Sydney Icon World Bar Reveals How Hard The Lockout Laws Have Hit ‘Em

As you might be aware, the review into Sydney‘s lockout laws, spearheaded by judge Ian Callinan, are in full swing, and a number of stakeholders are entering their submissions – including venues in the lockout zone that have been slugged by the changes.
One such venue is World Bar, a one-time hub for much of the activity in Kings Cross. Anyone who has been to World Bar over the past year or two can tell you that it ain’t what it used to be – a club that used to be standing room only on a Friday night now feels more like a breezy local pub on some weekends.
Well, they’ve formalised their concerns into a submission, and the figures are rough. The bar’s management estimates that revenues are down 25% in the two years since the laws were implemented. This comes largely from door charges after 1:30am – obviously, as no one is coming in after 1:30am. 
This means that the venue has less money to cover musical acts and performances. World Bar says in the submission that only 2 bands will play on a Friday night, as opposed to the 6 they once supported.
They also included a table of the additional annual expenses incurred by lockouts legislation, totalling $224,900.
The venue’s management suggested a few measures that could be implemented to combat alcohol-fuelled violence.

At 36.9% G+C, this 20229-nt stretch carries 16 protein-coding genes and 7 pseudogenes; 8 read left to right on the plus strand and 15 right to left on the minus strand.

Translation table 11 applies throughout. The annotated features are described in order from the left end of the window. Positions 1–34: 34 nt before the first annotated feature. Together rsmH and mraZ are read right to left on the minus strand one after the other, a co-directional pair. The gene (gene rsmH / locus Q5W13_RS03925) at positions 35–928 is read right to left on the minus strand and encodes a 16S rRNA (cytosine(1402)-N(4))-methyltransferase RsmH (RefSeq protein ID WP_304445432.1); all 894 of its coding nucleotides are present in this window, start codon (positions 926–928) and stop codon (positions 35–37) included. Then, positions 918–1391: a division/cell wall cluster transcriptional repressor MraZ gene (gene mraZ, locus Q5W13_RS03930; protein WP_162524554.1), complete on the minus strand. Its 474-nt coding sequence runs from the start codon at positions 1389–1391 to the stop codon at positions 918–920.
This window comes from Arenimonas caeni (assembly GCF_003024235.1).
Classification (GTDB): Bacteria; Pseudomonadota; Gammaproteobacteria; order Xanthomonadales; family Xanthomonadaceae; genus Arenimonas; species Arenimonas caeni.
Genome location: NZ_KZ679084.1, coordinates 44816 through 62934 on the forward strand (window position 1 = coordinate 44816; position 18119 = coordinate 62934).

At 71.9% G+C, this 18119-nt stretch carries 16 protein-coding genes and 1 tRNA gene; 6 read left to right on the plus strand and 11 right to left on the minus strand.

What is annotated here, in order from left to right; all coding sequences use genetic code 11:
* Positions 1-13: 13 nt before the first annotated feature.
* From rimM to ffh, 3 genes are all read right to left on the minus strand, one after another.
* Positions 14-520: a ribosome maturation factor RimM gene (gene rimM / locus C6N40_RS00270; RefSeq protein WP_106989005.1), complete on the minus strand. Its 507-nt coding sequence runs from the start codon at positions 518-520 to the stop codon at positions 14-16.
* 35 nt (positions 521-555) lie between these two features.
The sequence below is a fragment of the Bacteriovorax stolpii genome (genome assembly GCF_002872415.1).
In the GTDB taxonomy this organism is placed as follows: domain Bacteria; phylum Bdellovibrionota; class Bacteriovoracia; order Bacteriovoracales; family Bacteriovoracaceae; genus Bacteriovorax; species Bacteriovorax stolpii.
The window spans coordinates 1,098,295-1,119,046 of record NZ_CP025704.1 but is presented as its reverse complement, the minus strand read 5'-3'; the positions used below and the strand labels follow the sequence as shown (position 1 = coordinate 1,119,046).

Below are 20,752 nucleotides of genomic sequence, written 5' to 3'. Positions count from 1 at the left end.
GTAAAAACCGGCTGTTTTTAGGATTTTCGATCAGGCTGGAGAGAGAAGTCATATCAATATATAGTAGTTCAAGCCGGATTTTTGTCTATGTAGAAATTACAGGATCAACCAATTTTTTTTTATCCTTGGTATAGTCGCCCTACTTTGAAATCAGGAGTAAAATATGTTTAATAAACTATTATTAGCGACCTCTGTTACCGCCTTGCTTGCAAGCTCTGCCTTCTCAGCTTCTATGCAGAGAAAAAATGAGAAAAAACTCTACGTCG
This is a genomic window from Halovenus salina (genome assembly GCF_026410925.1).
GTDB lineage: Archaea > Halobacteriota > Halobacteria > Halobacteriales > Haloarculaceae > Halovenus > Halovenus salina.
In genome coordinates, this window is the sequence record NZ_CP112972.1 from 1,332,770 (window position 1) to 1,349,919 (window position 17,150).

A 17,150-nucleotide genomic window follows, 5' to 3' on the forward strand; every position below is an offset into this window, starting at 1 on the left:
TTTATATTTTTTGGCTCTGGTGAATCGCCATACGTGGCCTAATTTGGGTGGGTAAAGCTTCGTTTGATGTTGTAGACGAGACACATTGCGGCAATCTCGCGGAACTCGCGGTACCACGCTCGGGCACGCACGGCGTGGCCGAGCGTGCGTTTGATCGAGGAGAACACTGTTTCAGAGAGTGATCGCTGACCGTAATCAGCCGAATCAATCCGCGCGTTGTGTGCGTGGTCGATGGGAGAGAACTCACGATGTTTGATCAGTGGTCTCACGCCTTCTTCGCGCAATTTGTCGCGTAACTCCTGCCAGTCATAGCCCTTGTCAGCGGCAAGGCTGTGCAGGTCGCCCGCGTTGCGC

• More transport for Kings Cross, which has never had the infrastructure to support a late-night entertainment precinct.
  • Proactive, visible policing that focuses on the individuals rather than reactionary scrutiny on things like signage.
  • Further education on violence, drugs and alcohol, which the venue concedes Australia “does have issues with“.
  • Introduction of a ‘Night Mayor’, which has become a fairly popular suggestion since the beginning of the Keep Sydney Open protests.
If you’re swayed by the business case, then this submission is a pretty succinct summation of the problems clubs face in the lockout zone – that is, if all the classic venues closing isn’t reason enough.

“People don’t want to be forced into the casino,” the submission reads. “It’s a cultural wasteland designed only to empty your pockets.” You can read the full document HERE.

Source: Independent Liquor Law Review.

Photo: Facebook.